Gail Marcus at Nuclear Power Talk recently published a post titled Natural Gas: A Flash in the Pan? in which she points to two recent articles (Rise of natural gas may mean fall of alternative energy and Is Natural Gas the Next Bubble ? Has Fracking Promised More Than It Can Deliver?) that describe our current energy supply situation as a natural gas bubble. She concludes by wondering what the rest of us should be doing in case those articles are correct and the current oversupply of natural gas is not sustainable.
Still other recent items look at the same problem from other angles. One, for example, notes that many wind farms have long-term power purchase agreements (PPAs). These could keep costs low and exert a downward pressure on rising gas prices. While the article is focused only on wind, the same should, of course, be true of PPAs for other energy sources. I am not sure what the terms are for PPAs, so wonder if these could possibly hold prices down for the longer term, but it may be one way we can buy time as the full dimensions of the gas bubble begin to take shape.
Waiting for something to take shape is simply not in my nature. I was trained to look ahead, bring some technology to bear, sense the rocks on the radar and note the shoal water warnings on the chart. When I see that we are “standing into danger” (to use some more nautical terminology) I must advocate or take effective action to avoid calamity. That need is even more imperative when I realize that the obstacle ahead is not necessarily natural “rocks and shoals” but a high powered, very large ship that is purposely building ramming speed with the intention of harming all of us.
I know Gail on a personal level and believe that she is wonderfully incapable of seeing purposefully destructive marketing behavior. Like many technically-trained nuclear professionals, she projects her natural integrity onto others who do not deserve it. Here is the comment that I left on her blog, which, by the way, is a terrific resource with a unique perspective on energy technologies and politics.
As I tried to imply here quite some time ago in response to your review of “Why We Hate Oil Companies”, I see a purposeful marketing strategy behind what has been painted as a spontaneous, technology-enabled shift in the supply picture for natural gas. In my analysis, one of the factors behind the natural gas bubble is a purposeful effort to derail the nuclear revival.
The oil companies – which are also the natural gas companies – have taken some pages right out of Rockefeller’s dusty old Standard Oil book. They have invested heavily into the infrastructure required to extract and deliver gas, driven down the price and are capturing market share.
As gas producers drive out their competition – primarily new nuclear power plants that do not burn ANY natural gas to supply electricity, which is their most lucrative market – they will act surprised as demand for their product increases faster than their ability to increase production. That process will inevitably lead to an imbalance between the rate at which customers want their product and the rate at which they can deliver.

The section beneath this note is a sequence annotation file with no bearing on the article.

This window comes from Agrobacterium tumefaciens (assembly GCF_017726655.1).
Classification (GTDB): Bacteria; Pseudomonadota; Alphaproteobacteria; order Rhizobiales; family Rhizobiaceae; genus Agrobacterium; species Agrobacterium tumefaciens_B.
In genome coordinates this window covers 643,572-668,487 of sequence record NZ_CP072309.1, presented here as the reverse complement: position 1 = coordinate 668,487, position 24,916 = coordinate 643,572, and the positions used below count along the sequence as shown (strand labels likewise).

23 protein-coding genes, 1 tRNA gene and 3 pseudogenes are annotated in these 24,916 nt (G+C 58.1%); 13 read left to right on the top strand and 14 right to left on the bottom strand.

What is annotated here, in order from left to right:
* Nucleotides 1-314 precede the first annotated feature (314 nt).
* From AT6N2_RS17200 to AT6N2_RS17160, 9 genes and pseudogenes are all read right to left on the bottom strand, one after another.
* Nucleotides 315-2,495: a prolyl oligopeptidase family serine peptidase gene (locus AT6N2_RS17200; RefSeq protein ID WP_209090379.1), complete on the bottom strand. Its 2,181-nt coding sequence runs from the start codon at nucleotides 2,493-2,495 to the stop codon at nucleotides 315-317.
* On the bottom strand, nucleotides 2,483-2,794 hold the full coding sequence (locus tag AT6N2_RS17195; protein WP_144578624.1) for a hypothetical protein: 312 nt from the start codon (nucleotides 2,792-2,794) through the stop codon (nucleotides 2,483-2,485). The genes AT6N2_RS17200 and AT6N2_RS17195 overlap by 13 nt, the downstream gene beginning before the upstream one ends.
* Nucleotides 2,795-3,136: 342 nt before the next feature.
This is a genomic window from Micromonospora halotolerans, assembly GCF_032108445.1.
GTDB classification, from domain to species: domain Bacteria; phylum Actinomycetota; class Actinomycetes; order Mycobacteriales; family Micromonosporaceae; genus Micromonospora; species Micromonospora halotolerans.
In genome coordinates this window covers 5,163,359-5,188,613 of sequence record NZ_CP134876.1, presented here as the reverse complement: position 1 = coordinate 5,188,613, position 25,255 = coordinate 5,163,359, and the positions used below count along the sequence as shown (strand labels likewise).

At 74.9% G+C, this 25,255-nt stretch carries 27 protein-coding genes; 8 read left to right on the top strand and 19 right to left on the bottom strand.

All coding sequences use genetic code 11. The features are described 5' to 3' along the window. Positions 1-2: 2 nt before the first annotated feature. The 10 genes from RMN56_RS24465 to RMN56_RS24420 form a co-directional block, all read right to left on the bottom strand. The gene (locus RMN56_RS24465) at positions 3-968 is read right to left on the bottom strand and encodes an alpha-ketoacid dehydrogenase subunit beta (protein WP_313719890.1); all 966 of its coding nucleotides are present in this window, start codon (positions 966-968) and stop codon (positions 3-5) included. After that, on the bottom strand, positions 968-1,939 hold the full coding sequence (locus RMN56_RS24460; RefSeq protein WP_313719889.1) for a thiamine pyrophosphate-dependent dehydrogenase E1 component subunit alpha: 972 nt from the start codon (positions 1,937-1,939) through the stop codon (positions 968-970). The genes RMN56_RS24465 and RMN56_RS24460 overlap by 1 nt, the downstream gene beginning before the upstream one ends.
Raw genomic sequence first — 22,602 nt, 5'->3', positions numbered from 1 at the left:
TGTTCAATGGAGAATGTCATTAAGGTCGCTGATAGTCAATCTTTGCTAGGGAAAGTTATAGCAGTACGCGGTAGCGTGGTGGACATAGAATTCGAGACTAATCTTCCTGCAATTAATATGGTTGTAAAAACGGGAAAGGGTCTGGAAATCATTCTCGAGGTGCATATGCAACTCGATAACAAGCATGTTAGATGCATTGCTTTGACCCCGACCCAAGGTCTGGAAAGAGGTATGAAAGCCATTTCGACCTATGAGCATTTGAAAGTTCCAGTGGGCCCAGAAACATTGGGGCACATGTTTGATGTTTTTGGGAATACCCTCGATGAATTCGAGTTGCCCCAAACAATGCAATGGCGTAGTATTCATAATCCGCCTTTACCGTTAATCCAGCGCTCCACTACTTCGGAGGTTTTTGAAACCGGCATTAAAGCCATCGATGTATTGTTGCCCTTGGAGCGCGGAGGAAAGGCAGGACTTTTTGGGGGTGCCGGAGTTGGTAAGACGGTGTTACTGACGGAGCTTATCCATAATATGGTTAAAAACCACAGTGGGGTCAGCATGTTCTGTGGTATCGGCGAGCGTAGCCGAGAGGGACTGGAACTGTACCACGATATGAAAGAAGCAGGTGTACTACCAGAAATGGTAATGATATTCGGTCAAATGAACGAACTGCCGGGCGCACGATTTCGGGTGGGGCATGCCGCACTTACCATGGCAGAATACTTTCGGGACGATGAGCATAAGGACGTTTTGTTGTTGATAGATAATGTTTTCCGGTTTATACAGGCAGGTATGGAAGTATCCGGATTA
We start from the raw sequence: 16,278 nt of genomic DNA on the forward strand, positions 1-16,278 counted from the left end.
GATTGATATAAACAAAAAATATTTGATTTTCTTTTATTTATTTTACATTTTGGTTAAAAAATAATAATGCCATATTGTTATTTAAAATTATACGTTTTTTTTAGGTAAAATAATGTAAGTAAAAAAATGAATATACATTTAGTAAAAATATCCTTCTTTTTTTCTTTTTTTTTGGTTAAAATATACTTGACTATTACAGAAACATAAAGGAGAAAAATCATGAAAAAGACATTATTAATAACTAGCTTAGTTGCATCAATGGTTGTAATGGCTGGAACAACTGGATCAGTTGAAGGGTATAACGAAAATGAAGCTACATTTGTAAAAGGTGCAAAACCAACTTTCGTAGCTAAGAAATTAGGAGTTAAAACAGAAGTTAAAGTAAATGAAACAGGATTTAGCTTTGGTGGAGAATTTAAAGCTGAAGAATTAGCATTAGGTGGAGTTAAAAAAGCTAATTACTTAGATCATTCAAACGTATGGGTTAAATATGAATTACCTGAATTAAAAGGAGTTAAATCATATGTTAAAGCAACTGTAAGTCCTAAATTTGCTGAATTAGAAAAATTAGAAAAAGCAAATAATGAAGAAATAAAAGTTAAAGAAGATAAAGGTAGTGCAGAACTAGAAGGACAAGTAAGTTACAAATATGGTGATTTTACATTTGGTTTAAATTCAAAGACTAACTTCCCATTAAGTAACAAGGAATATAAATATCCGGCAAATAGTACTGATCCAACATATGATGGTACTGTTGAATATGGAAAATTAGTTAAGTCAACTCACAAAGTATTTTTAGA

Prices and profits will rise. Since gas infrastructure is notoriously difficult to build because of the nature of the commodity – it is a low energy density gas at STP – the price increase will be rapid and sustained.
People that extract and sell gas understand its price history. They have very fond memories of the “good old days” from 2001-2008 when their wells were incredible cash cows because they were extracting with essentially zero marginal cost, but selling for $6, $8, $10, $14 or even $25 per MMBTU.
There was a brief period last winter in New England when natural gas prices exceeded $30 per MMBTU. That should have been a clear warning, but it does not seem to have been heeded.
Unfortunately, many of the most powerful influencers in the nuclear industry also remember the last gas price mountain with fondness. When you are operating nuclear plants with a marginal cost of 2 cents per kilowatt-hour in a competitive market where the “last-in” supplier sets the price, skyrocketing natural gas leads to high priced electricity.
Every commodity supplier likes high prices for their commodity, especially when they already know that their production costs are far lower than the market price in a supply-constrained environment.
Once again, I think it is important to try to burn the below graph into the collective consciousness of all energy decision makers. (That includes all of us, we make energy decisions every day, though most of them are a bit on the automatic or unconscious level.)
Please do not take this as investment advice, but I feel the need to tell you that one of the things I have done to protect my personal savings against the inevitable rise in natural gas prices is to buy stocks in companies that will benefit as those prices increase. My portfolio is overweighted in nuclear focused engineering firms and competitive market nuclear power plant operators like Exelon.